Christian Heinrich Hahn 1802 – 1868 was an orthodox military physician who converted to homeopathy.
Hahn wrote an article in the German medical press detailing his experiments and clinical trials into homeopathy, which had convinced him of the truth of homeopathy.
… in 1835, a military doctor, Christian Heinrich Hahn wrote about his positive experiences with Hahnemann’s medical approach in the medical journal Bibliothek for Laeger edited by Carl Otto… He had to concede, however, that his treatment had not been effective in all cases.
Hahn described his journey to some of the most outstanding homeopaths in Germany. He had visited, amongst others, Samuel Hahnemann in Köthen as well as Paul Wolf and Karl Friedrich Gottfried Trinks in Dresden.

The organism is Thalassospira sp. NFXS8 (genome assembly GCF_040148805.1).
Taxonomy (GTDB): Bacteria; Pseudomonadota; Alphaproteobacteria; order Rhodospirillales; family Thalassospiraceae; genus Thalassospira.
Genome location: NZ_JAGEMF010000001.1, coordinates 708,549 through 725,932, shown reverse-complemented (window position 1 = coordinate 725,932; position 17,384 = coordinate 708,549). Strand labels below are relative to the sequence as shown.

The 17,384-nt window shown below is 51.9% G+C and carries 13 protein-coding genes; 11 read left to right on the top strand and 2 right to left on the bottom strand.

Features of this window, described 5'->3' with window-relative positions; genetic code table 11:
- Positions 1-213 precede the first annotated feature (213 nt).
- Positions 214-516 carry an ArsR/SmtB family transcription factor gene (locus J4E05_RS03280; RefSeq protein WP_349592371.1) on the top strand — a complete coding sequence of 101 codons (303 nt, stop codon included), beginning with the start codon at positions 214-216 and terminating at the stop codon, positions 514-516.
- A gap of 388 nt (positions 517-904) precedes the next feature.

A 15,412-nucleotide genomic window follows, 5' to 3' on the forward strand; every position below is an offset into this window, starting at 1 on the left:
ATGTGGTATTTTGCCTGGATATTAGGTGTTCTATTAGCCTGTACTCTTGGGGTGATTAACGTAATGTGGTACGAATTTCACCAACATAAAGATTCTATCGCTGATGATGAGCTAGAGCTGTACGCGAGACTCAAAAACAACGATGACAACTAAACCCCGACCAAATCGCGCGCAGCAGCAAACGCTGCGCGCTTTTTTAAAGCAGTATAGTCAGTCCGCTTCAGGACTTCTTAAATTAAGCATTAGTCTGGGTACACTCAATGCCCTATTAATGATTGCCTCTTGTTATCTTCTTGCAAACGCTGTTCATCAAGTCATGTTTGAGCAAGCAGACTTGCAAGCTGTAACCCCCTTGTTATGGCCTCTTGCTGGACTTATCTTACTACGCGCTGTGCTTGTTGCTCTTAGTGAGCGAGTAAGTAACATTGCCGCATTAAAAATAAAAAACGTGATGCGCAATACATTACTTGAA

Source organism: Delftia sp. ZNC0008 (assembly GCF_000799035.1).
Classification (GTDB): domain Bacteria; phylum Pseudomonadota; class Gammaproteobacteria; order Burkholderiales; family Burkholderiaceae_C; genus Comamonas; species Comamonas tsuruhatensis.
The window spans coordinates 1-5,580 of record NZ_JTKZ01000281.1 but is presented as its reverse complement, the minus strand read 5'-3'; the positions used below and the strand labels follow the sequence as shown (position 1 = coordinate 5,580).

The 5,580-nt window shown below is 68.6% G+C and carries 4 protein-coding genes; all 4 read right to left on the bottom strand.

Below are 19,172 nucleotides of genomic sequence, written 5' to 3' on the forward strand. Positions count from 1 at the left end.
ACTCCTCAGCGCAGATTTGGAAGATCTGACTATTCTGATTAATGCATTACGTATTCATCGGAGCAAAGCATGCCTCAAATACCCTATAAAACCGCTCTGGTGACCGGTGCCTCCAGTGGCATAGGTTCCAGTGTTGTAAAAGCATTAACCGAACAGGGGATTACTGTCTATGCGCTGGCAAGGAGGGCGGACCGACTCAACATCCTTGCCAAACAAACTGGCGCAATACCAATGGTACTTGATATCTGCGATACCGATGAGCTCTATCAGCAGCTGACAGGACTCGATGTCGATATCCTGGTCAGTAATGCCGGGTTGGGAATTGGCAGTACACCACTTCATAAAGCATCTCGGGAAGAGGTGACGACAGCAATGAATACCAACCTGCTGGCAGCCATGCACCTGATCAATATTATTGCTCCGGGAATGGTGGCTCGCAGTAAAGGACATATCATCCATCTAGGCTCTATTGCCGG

Because of numerous contradictions, the article did, however, fail to attract the interest of leading Danish medical circles despite of the fact that the author ultimately emphasized the general correctness of the simile principle.
One young physician, Carl Kayser, at least, took it on himself to accuse Hahn of methodical negligence. One of the points he made was that placebos had not been used in the drug tests and that the tests had not been performed on healthy people as requested by Samuel Hahnemann.
The early allusion to placebo controlled studies and clinical trials is remarkable at a time when these methods were tested for the first time by homeopaths and their critics in Germany